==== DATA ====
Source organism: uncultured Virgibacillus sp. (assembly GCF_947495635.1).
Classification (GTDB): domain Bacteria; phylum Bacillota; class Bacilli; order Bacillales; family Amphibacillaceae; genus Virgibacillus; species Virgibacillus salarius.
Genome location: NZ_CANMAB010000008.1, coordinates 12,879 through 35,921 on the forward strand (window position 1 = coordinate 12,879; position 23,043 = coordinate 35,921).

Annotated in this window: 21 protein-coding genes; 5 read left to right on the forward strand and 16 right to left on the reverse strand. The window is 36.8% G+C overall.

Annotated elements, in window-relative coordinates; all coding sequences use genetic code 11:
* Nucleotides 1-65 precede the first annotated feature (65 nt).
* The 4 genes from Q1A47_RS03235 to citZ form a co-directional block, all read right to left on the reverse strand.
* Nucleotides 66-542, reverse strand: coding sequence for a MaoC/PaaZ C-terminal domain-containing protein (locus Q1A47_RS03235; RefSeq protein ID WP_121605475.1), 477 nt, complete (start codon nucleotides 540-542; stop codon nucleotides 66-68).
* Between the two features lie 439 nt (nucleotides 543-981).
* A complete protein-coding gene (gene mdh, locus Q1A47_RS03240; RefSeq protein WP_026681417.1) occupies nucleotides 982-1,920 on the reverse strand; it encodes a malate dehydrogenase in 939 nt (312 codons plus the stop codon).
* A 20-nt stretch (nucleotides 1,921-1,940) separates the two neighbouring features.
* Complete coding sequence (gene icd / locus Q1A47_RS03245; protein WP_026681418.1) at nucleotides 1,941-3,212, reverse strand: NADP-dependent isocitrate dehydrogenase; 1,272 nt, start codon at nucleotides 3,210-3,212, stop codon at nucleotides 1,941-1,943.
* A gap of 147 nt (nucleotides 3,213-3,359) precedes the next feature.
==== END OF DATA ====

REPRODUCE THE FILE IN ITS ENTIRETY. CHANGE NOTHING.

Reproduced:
Source organism: uncultured Virgibacillus sp. (assembly GCF_947495635.1).
Classification (GTDB): domain Bacteria; phylum Bacillota; class Bacilli; order Bacillales; family Amphibacillaceae; genus Virgibacillus; species Virgibacillus salarius.
Genome location: NZ_CANMAB010000008.1, coordinates 12,879 through 35,921 on the forward strand (window position 1 = coordinate 12,879; position 23,043 = coordinate 35,921).

Annotated in this window: 21 protein-coding genes; 5 read left to right on the forward strand and 16 right to left on the reverse strand. The window is 36.8% G+C overall.

Annotated elements, in window-relative coordinates; all coding sequences use genetic code 11:
* Nucleotides 1-65 precede the first annotated feature (65 nt).
* The 4 genes from Q1A47_RS03235 to citZ form a co-directional block, all read right to left on the reverse strand.
* Nucleotides 66-542, reverse strand: coding sequence for a MaoC/PaaZ C-terminal domain-containing protein (locus Q1A47_RS03235; RefSeq protein ID WP_121605475.1), 477 nt, complete (start codon nucleotides 540-542; stop codon nucleotides 66-68).
* Between the two features lie 439 nt (nucleotides 543-981).
* A complete protein-coding gene (gene mdh, locus Q1A47_RS03240; RefSeq protein WP_026681417.1) occupies nucleotides 982-1,920 on the reverse strand; it encodes a malate dehydrogenase in 939 nt (312 codons plus the stop codon).
* A 20-nt stretch (nucleotides 1,921-1,940) separates the two neighbouring features.
* Complete coding sequence (gene icd / locus Q1A47_RS03245; protein WP_026681418.1) at nucleotides 1,941-3,212, reverse strand: NADP-dependent isocitrate dehydrogenase; 1,272 nt, start codon at nucleotides 3,210-3,212, stop codon at nucleotides 1,941-1,943.
* A gap of 147 nt (nucleotides 3,213-3,359) precedes the next feature.